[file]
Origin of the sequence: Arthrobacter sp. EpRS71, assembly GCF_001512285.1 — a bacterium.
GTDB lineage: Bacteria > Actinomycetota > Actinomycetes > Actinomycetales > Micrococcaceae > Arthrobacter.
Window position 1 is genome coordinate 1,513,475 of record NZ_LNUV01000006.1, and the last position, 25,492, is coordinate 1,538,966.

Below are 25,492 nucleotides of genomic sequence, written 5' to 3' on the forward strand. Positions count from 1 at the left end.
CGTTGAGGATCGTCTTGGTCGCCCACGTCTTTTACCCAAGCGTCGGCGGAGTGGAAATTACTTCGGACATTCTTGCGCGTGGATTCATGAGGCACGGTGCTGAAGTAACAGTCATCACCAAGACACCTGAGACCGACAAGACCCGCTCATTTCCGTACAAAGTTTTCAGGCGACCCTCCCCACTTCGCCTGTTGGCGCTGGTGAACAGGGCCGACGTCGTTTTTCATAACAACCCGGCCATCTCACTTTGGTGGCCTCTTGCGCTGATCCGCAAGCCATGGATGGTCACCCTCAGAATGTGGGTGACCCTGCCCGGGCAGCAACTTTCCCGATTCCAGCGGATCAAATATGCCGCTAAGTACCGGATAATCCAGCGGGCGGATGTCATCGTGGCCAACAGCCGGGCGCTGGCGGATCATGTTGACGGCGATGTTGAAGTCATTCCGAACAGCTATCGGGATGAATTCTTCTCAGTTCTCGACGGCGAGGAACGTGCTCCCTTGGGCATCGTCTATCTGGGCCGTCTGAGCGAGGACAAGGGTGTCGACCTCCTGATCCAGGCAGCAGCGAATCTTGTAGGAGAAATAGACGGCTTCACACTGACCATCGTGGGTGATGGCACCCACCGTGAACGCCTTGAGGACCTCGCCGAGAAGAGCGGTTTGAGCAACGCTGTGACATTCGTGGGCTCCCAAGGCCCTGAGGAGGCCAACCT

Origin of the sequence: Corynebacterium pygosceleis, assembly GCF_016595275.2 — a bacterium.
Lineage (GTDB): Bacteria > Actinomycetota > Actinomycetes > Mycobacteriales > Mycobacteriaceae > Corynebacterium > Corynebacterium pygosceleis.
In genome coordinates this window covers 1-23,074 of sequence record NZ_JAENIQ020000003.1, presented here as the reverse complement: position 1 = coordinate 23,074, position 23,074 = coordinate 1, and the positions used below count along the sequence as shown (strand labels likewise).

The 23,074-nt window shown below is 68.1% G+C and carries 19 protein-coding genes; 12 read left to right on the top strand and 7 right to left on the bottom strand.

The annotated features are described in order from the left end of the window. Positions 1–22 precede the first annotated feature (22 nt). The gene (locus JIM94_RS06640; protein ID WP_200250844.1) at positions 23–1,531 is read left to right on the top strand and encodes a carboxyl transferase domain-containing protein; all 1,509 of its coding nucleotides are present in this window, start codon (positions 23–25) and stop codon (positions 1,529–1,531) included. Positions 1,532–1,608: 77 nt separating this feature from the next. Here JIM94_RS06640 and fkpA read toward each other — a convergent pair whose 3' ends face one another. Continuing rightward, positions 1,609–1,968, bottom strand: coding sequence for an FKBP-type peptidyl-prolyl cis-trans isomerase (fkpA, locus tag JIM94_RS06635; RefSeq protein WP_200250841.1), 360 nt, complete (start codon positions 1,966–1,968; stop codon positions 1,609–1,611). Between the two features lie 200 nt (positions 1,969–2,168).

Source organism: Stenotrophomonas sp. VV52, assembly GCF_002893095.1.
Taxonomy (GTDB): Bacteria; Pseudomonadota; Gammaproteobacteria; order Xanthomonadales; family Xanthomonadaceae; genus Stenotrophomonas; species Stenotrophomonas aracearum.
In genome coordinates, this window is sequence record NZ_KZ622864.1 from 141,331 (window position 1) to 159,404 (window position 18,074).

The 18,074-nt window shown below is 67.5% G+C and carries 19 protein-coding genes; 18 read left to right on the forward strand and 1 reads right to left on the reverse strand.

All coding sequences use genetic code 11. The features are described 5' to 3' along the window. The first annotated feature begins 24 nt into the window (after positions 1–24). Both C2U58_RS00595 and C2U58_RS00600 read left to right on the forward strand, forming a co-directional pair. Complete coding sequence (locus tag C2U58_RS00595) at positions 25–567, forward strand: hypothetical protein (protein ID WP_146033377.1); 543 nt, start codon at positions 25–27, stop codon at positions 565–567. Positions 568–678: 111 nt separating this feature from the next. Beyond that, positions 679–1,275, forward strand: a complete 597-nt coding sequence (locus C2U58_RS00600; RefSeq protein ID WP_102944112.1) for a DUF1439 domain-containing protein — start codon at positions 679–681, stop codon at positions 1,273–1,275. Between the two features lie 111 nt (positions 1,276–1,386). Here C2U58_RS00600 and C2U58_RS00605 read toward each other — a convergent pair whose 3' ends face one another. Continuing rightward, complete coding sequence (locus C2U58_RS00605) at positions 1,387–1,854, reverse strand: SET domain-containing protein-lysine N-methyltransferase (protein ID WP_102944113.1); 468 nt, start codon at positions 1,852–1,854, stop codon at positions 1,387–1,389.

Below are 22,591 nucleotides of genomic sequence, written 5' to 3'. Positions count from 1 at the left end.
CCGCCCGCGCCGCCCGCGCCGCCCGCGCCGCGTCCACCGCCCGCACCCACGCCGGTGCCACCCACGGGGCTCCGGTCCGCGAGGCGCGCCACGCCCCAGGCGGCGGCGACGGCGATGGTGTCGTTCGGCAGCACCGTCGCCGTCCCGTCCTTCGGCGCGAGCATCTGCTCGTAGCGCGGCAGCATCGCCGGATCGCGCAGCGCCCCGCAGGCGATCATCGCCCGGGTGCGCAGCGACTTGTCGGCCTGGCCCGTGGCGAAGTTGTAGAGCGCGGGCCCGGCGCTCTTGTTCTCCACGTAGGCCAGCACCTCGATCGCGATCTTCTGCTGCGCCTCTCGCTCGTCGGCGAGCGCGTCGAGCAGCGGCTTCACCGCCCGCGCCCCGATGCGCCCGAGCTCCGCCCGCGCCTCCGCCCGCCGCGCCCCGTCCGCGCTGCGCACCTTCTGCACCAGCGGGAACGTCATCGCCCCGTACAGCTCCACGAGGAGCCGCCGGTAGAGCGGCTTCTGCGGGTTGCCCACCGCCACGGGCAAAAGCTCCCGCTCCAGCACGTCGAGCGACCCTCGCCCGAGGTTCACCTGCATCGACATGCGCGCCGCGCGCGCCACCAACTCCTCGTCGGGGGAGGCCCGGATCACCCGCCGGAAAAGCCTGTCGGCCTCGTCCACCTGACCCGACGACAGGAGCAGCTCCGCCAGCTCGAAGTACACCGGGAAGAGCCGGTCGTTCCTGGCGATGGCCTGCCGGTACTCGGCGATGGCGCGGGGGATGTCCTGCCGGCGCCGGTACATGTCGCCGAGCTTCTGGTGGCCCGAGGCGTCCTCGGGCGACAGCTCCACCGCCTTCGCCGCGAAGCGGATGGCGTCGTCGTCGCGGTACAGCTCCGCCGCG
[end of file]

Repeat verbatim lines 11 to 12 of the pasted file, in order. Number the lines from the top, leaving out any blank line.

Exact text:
Source organism: Stenotrophomonas sp. VV52, assembly GCF_002893095.1.
Taxonomy (GTDB): Bacteria; Pseudomonadota; Gammaproteobacteria; order Xanthomonadales; family Xanthomonadaceae; genus Stenotrophomonas; species Stenotrophomonas aracearum.